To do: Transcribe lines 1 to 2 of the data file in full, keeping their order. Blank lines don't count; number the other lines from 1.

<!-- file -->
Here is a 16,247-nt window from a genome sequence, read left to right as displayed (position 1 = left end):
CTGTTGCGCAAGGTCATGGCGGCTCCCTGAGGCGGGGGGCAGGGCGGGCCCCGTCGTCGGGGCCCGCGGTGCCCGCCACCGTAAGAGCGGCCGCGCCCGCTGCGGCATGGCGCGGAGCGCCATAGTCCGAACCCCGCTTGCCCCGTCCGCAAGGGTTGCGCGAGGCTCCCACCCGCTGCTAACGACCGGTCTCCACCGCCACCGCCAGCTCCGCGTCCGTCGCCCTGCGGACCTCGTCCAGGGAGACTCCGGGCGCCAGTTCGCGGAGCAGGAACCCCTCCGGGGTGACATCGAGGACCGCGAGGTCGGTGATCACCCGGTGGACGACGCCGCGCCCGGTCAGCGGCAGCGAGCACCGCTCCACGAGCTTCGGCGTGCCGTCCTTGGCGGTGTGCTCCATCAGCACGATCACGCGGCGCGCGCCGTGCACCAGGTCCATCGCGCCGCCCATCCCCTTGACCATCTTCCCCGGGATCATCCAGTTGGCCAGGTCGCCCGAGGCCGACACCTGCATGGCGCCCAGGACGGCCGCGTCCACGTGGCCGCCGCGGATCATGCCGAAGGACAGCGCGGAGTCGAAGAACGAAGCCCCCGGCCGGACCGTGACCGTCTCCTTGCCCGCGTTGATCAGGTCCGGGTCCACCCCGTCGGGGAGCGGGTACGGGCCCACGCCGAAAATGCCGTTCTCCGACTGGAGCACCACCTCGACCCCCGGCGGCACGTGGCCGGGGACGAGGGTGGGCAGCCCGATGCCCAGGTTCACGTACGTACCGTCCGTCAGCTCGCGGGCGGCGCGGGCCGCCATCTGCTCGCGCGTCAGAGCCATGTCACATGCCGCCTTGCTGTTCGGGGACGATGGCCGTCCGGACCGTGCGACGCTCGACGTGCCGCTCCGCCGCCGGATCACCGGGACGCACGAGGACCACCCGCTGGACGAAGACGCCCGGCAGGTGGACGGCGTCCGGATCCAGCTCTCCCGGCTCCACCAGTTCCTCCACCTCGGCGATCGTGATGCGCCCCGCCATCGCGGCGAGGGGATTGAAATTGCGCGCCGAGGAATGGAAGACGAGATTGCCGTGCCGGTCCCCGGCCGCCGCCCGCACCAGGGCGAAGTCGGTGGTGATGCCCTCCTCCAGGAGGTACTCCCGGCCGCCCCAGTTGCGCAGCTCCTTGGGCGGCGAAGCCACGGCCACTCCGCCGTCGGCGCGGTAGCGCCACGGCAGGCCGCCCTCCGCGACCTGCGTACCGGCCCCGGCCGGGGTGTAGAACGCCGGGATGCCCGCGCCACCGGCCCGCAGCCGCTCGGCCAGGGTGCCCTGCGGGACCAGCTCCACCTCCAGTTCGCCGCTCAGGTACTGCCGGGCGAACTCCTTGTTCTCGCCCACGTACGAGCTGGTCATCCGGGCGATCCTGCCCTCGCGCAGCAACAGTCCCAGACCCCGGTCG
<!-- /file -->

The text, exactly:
Here is a 16,247-nt window from a genome sequence, read left to right as displayed (position 1 = left end):
CTGTTGCGCAAGGTCATGGCGGCTCCCTGAGGCGGGGGGCAGGGCGGGCCCCGTCGTCGGGGCCCGCGGTGCCCGCCACCGTAAGAGCGGCCGCGCCCGCTGCGGCATGGCGCGGAGCGCCATAGTCCGAACCCCGCTTGCCCCGTCCGCAAGGGTTGCGCGAGGCTCCCACCCGCTGCTAACGACCGGTCTCCACCGCCACCGCCAGCTCCGCGTCCGTCGCCCTGCGGACCTCGTCCAGGGAGACTCCGGGCGCCAGTTCGCGGAGCAGGAACCCCTCCGGGGTGACATCGAGGACCGCGAGGTCGGTGATCACCCGGTGGACGACGCCGCGCCCGGTCAGCGGCAGCGAGCACCGCTCCACGAGCTTCGGCGTGCCGTCCTTGGCGGTGTGCTCCATCAGCACGATCACGCGGCGCGCGCCGTGCACCAGGTCCATCGCGCCGCCCATCCCCTTGACCATCTTCCCCGGGATCATCCAGTTGGCCAGGTCGCCCGAGGCCGACACCTGCATGGCGCCCAGGACGGCCGCGTCCACGTGGCCGCCGCGGATCATGCCGAAGGACAGCGCGGAGTCGAAGAACGAAGCCCCCGGCCGGACCGTGACCGTCTCCTTGCCCGCGTTGATCAGGTCCGGGTCCACCCCGTCGGGGAGCGGGTACGGGCCCACGCCGAAAATGCCGTTCTCCGACTGGAGCACCACCTCGACCCCCGGCGGCACGTGGCCGGGGACGAGGGTGGGCAGCCCGATGCCCAGGTTCACGTACGTACCGTCCGTCAGCTCGCGGGCGGCGCGGGCCGCCATCTGCTCGCGCGTCAGAGCCATGTCACATGCCGCCTTGCTGTTCGGGGACGATGGCCGTCCGGACCGTGCGACGCTCGACGTGCCGCTCCGCCGCCGGATCACCGGGACGCACGAGGACCACCCGCTGGACGAAGACGCCCGGCAGGTGGACGGCGTCCGGATCCAGCTCTCCCGGCTCCACCAGTTCCTCCACCTCGGCGATCGTGATGCGCCCCGCCATCGCGGCGAGGGGATTGAAATTGCGCGCCGAGGAATGGAAGACGAGATTGCCGTGCCGGTCCCCGGCCGCCGCCCGCACCAGGGCGAAGTCGGTGGTGATGCCCTCCTCCAGGAGGTACTCCCGGCCGCCCCAGTTGCGCAGCTCCTTGGGCGGCGAAGCCACGGCCACTCCGCCGTCGGCGCGGTAGCGCCACGGCAGGCCGCCCTCCGCGACCTGCGTACCGGCCCCGGCCGGGGTGTAGAACGCCGGGATGCCCGCGCCACCGGCCCGCAGCCGCTCGGCCAGGGTGCCCTGCGGGACCAGCTCCACCTCCAGTTCGCCGCTCAGGTACTGCCGGGCGAACTCCTTGTTCTCGCCCACGTACGAGCTGGTCATCCGGGCGATCCTGCCCTCGCGCAGCAACAGTCCCAGACCCCGGTCG